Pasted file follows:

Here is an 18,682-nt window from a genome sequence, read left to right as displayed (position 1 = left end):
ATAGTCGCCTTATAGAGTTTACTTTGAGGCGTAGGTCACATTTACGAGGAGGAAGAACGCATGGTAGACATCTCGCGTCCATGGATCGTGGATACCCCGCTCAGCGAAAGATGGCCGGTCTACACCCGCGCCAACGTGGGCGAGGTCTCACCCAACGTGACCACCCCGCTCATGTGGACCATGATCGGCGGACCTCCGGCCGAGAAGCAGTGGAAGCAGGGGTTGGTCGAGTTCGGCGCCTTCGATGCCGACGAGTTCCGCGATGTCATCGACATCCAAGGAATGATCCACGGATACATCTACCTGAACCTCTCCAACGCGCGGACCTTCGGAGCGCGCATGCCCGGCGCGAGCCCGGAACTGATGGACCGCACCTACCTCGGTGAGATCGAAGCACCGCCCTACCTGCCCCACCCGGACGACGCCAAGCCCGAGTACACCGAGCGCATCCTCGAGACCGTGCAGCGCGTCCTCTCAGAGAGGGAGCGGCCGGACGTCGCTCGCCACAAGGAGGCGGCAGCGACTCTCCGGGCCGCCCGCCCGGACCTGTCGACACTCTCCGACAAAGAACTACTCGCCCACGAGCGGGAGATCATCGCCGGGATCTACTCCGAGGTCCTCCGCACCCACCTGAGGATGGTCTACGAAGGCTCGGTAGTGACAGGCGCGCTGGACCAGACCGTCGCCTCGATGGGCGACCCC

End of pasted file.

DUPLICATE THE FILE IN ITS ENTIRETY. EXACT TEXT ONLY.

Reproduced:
Here is an 18,682-nt window from a genome sequence, read left to right as displayed (position 1 = left end):
ATAGTCGCCTTATAGAGTTTACTTTGAGGCGTAGGTCACATTTACGAGGAGGAAGAACGCATGGTAGACATCTCGCGTCCATGGATCGTGGATACCCCGCTCAGCGAAAGATGGCCGGTCTACACCCGCGCCAACGTGGGCGAGGTCTCACCCAACGTGACCACCCCGCTCATGTGGACCATGATCGGCGGACCTCCGGCCGAGAAGCAGTGGAAGCAGGGGTTGGTCGAGTTCGGCGCCTTCGATGCCGACGAGTTCCGCGATGTCATCGACATCCAAGGAATGATCCACGGATACATCTACCTGAACCTCTCCAACGCGCGGACCTTCGGAGCGCGCATGCCCGGCGCGAGCCCGGAACTGATGGACCGCACCTACCTCGGTGAGATCGAAGCACCGCCCTACCTGCCCCACCCGGACGACGCCAAGCCCGAGTACACCGAGCGCATCCTCGAGACCGTGCAGCGCGTCCTCTCAGAGAGGGAGCGGCCGGACGTCGCTCGCCACAAGGAGGCGGCAGCGACTCTCCGGGCCGCCCGCCCGGACCTGTCGACACTCTCCGACAAAGAACTACTCGCCCACGAGCGGGAGATCATCGCCGGGATCTACTCCGAGGTCCTCCGCACCCACCTGAGGATGGTCTACGAAGGCTCGGTAGTGACAGGCGCGCTGGACCAGACCGTCGCCTCGATGGGCGACCCC